6) Making that initial contact can be a bit unnerving, and not knowing how to approach it is what turns many people away. People are busy, especially if you are making professional contacts, and you may feel they are not initially willing to take the time to speak with you. If you keep your approach simple and quick, to just get your foot in the door, it can go a long way. Respect them and their time, and simply approach them with “I have a quick item I’d like to discuss with you, it should only take a minute or two; do you have the time now to discuss it?”


7) Make the initial contact, whether in person, on the phone, or by email, short and sweet. Long drawn out emails or messages or meeting requests are not the optimal way to build that relationship. As mentioned above, do not just immediately ask for favors, but simply make the initial contact and maybe offer them a little sincere praise. Keep things brief, and slowly build a relationship before asking for lengthier meetings or more of their time.


8) While most of the time you can take the time to build the relationship, there are those times where you need to ask for something from the start. If this is the case, you should still initially start slow, and then ask their permission to continue with your request. Do not just start engulf them with a long drawn out story or request, but take it slow and ask them along the way if it is okay to tell them more. You can tell if their interest is peaked or if you are becoming more of an irritant. If it is the latter, then maybe make it short and seek to approach them in the near future.  Maybe it was just bad timing at that particular moment.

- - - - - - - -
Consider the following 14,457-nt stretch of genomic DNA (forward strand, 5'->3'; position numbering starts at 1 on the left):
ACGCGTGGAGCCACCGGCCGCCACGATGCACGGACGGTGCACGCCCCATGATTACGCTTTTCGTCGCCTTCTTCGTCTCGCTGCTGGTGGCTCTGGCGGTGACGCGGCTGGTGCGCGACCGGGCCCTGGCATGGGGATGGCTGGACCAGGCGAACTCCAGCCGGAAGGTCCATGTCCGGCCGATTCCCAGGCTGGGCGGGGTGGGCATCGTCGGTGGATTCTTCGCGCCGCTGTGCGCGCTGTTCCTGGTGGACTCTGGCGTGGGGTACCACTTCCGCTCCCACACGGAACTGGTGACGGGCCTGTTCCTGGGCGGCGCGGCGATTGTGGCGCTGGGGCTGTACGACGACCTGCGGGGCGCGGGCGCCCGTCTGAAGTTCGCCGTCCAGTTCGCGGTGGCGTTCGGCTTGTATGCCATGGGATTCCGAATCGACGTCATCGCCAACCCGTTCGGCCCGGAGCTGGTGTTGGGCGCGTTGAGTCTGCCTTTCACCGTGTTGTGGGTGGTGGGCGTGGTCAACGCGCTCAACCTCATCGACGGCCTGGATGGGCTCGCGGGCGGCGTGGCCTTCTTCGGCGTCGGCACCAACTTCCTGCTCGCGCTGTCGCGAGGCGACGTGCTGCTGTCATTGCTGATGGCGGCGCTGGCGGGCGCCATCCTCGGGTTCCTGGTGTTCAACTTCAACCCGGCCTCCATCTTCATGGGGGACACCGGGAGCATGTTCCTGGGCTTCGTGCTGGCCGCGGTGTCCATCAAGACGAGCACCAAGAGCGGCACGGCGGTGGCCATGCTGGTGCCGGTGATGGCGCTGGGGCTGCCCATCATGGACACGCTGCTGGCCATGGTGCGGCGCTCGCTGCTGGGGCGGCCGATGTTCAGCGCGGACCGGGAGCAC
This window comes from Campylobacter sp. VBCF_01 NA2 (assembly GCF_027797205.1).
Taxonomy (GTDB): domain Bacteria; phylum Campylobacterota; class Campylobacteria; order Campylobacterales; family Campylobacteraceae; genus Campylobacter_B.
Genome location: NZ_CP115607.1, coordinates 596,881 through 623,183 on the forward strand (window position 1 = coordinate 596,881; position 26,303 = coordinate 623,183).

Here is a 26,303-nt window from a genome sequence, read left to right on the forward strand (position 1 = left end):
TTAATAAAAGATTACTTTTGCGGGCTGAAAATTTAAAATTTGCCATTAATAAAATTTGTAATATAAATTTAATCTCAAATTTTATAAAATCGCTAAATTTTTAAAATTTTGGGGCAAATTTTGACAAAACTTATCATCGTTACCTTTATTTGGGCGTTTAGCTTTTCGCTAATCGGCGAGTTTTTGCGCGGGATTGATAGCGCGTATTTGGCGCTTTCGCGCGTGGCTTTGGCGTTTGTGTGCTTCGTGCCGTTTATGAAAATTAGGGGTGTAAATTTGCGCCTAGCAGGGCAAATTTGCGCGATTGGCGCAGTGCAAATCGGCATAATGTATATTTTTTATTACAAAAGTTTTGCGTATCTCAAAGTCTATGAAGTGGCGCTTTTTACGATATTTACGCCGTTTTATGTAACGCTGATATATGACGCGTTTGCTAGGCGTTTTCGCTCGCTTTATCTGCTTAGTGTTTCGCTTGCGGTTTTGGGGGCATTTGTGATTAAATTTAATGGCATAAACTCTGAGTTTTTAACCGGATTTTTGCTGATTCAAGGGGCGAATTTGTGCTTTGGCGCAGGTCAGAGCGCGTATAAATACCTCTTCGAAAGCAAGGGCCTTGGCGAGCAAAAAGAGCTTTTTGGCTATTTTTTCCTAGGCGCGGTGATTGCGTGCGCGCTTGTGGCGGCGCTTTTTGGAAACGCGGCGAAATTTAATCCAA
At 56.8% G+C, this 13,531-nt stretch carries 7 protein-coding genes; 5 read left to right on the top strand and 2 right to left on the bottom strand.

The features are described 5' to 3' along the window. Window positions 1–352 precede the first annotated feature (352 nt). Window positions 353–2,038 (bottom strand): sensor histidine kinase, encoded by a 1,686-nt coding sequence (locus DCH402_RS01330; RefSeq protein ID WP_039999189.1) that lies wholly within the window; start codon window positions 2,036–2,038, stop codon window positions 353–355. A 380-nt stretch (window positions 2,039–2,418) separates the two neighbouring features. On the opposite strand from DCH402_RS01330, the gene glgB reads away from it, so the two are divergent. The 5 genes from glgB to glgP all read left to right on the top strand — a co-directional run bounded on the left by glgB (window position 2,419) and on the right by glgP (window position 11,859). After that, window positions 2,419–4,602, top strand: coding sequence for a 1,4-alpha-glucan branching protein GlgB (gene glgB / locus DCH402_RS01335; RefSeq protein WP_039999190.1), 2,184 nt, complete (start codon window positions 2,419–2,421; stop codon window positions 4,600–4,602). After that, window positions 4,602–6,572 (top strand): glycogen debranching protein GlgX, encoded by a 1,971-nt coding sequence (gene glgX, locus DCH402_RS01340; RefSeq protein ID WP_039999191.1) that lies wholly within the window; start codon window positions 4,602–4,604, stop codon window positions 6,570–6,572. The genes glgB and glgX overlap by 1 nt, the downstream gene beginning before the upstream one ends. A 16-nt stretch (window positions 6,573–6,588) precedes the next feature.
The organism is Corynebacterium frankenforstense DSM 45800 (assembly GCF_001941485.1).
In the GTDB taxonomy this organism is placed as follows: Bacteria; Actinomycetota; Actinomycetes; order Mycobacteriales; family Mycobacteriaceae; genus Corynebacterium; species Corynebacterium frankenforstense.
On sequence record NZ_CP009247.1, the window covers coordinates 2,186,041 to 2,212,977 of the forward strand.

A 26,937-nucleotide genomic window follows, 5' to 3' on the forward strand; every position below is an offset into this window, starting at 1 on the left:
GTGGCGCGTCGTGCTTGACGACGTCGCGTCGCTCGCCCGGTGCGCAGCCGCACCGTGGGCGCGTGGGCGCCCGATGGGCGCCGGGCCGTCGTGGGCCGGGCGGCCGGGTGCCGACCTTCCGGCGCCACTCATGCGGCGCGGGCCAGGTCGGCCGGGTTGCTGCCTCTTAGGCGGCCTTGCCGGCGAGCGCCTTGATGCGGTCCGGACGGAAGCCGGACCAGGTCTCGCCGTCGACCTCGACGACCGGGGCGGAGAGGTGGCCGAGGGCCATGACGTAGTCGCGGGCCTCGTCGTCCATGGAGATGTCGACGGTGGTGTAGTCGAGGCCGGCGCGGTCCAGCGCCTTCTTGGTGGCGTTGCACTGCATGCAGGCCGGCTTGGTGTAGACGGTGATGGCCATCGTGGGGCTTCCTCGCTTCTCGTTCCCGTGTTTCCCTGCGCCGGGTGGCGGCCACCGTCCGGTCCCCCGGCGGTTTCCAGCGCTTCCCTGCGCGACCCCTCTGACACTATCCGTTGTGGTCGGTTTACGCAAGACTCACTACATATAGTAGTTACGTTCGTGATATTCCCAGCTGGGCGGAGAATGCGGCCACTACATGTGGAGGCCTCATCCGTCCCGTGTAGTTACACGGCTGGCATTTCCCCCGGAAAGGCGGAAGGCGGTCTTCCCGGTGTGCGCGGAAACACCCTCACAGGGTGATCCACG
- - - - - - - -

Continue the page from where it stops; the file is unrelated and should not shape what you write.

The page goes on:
9) Make networking a daily habit. If you spend as little as five minutes a day reaching out to contact one person each day, that will be over 250 new contacts a year. Now not every one of them will respond, and not all of them will be those that you wish to build a deeper lasting relationship with; but you can easily see how a little time can go a long way. Someone saying “no” to you should never be taken personally. You could have caught them at a bad time, and making contact further down the road may be more fruitful.


10) Switching things up may prove more beneficial. If you have emailed someone multiple times and have gotten no response, maybe you should try another approach. Set up a face-to-face meeting or just drop by to meet them (depending on their availability of course). Failing to get a response in one avenue of approach is not always a complete failure, just try other options.


Hopefully some of these points have been helpful and will prove useful in helping you to build a better, stronger, and more fruitful networking relationship. The old adage “do unto others as you would have other do unto you” is a good rule of thumb. Seek to be an asset to others, and find how much of an asset they in turn become to you.